Look for Wear and Tear – Even if an item has been sat on a shelf for generations, it’ll have some marks of wear and tear. Remember that these items are at least 100 years old and so if there aren’t any scratches or blemishes, there’s something amiss. Those people buying antiques are probably the only buyers around who actively seek out items that have some wear and tear to them!
Think About the Price – The golden rule is that if it sounds too good to be true, it usually is. While most dealers are in the job because they love antiques, they still have to make a living and they won’t sell an item for less than its value if they can help it. So, if the price is low, that’s a red flag that the dealer is at least uncertain about the provenance of an item – or that there’s something else wrong with it. However, this isn’t to say that you should necessarily accept the price the dealer wants for an item. Take a look at our guide on haggling to see if you can get a better deal.
Ask About Documents – Given the nature of antique collection, many items will pass from owner to owner without documents to validate its authenticity. However, it’s always worth asking whether there are any such documents associated with an item which might validate its authenticity.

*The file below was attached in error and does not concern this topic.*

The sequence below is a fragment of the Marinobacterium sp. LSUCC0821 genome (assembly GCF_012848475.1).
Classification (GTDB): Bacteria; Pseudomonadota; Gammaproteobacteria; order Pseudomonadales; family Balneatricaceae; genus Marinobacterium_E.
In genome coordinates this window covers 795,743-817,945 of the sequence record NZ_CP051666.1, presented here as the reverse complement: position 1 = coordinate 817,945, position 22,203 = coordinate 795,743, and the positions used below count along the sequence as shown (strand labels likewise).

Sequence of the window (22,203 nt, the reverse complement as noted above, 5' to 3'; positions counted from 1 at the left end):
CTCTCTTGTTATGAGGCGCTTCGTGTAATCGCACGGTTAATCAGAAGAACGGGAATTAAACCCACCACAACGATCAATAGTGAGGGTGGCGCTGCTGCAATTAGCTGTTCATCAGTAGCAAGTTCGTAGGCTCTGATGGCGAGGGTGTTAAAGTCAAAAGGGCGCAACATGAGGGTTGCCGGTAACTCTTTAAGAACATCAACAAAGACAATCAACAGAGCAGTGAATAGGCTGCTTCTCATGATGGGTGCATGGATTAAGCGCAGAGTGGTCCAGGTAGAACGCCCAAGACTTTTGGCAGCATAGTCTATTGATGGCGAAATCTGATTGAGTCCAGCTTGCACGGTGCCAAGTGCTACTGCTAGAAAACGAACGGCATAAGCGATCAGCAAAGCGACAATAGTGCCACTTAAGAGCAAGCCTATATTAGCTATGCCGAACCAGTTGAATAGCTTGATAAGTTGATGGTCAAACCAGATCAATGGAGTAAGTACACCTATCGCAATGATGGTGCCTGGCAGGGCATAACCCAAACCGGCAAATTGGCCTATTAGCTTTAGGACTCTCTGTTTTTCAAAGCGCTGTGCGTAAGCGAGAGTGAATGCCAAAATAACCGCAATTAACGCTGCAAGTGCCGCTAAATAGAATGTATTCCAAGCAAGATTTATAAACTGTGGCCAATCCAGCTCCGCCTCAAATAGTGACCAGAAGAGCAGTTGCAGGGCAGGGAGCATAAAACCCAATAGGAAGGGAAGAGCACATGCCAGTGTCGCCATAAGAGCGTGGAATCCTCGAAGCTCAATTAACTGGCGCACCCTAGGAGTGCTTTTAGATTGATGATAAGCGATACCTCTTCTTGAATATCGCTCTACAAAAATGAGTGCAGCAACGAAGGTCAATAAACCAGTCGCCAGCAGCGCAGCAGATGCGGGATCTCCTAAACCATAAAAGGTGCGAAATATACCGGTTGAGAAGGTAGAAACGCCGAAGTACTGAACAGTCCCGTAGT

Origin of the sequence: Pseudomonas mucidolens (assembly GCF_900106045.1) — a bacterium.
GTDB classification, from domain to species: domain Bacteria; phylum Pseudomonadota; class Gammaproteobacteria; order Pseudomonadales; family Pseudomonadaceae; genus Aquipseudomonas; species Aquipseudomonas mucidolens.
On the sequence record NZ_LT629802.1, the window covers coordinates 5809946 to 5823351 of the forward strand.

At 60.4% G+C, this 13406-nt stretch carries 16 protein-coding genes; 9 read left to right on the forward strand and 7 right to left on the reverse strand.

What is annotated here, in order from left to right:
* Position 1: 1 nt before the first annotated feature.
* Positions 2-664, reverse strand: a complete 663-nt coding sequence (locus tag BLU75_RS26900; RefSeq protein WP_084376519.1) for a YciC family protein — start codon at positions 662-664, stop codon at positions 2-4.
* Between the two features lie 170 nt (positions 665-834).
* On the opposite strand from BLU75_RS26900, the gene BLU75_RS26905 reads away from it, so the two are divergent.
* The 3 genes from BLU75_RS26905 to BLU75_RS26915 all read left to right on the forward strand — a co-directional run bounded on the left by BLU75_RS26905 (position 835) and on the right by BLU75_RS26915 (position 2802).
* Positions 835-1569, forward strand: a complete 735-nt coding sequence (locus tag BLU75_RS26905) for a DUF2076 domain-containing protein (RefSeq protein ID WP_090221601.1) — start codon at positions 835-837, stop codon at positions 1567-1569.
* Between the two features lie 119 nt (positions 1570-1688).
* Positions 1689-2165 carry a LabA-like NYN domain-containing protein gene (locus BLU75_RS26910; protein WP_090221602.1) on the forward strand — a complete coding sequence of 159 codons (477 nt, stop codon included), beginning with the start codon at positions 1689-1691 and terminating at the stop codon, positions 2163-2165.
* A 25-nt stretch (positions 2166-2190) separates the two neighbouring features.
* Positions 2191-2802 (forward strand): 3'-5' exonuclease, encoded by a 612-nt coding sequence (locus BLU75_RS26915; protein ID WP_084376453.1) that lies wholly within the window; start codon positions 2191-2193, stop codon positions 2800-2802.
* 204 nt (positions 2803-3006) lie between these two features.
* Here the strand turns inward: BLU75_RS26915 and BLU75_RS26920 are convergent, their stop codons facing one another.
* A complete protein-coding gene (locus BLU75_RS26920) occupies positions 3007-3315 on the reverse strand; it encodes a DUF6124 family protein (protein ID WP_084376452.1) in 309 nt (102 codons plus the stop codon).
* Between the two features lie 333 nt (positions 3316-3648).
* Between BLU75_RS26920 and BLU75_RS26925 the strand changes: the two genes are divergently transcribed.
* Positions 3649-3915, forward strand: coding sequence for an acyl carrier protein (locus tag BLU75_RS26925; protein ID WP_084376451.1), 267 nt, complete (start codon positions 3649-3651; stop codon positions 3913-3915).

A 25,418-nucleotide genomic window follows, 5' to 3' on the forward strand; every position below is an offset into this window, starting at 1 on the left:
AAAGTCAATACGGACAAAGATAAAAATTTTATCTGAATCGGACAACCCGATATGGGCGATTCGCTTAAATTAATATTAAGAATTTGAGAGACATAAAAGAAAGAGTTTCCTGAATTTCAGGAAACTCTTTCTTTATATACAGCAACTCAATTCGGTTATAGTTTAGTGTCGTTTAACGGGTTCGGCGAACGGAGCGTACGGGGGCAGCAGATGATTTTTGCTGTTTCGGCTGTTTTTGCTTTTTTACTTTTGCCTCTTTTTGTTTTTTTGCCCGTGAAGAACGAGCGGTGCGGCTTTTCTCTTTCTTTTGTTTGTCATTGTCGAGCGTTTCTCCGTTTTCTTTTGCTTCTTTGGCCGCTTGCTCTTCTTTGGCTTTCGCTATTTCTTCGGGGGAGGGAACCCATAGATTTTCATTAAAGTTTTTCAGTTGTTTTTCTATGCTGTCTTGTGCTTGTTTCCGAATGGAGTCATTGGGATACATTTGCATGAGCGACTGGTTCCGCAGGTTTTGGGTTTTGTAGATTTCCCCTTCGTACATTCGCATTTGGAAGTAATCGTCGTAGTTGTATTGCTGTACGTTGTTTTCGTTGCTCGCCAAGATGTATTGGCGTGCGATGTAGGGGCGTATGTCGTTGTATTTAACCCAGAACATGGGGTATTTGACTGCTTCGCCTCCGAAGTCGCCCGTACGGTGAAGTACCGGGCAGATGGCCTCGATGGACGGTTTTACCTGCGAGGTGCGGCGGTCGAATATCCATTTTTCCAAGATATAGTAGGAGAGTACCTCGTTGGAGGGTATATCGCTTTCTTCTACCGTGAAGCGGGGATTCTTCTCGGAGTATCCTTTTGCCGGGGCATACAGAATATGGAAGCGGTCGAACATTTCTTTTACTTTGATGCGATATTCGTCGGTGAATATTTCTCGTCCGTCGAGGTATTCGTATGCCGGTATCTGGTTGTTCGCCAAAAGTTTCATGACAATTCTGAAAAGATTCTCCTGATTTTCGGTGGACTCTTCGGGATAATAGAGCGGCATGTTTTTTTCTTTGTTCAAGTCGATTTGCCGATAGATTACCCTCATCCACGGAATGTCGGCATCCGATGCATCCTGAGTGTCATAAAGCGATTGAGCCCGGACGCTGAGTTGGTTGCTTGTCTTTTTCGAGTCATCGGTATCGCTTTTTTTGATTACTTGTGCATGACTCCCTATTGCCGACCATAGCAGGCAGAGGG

Buy Only from Reputable Sellers – Apparently brilliant deals will often be found in dubious places. To keep yourself and your money safe, stay away from any location that you’re uncertain about. This could include websites or stalls that either don’t have a solid reputation or don’t have much of a reputation at all. Relying on word of mouth and trusted online platforms can go some way towards mitigating the risks of fake antiques.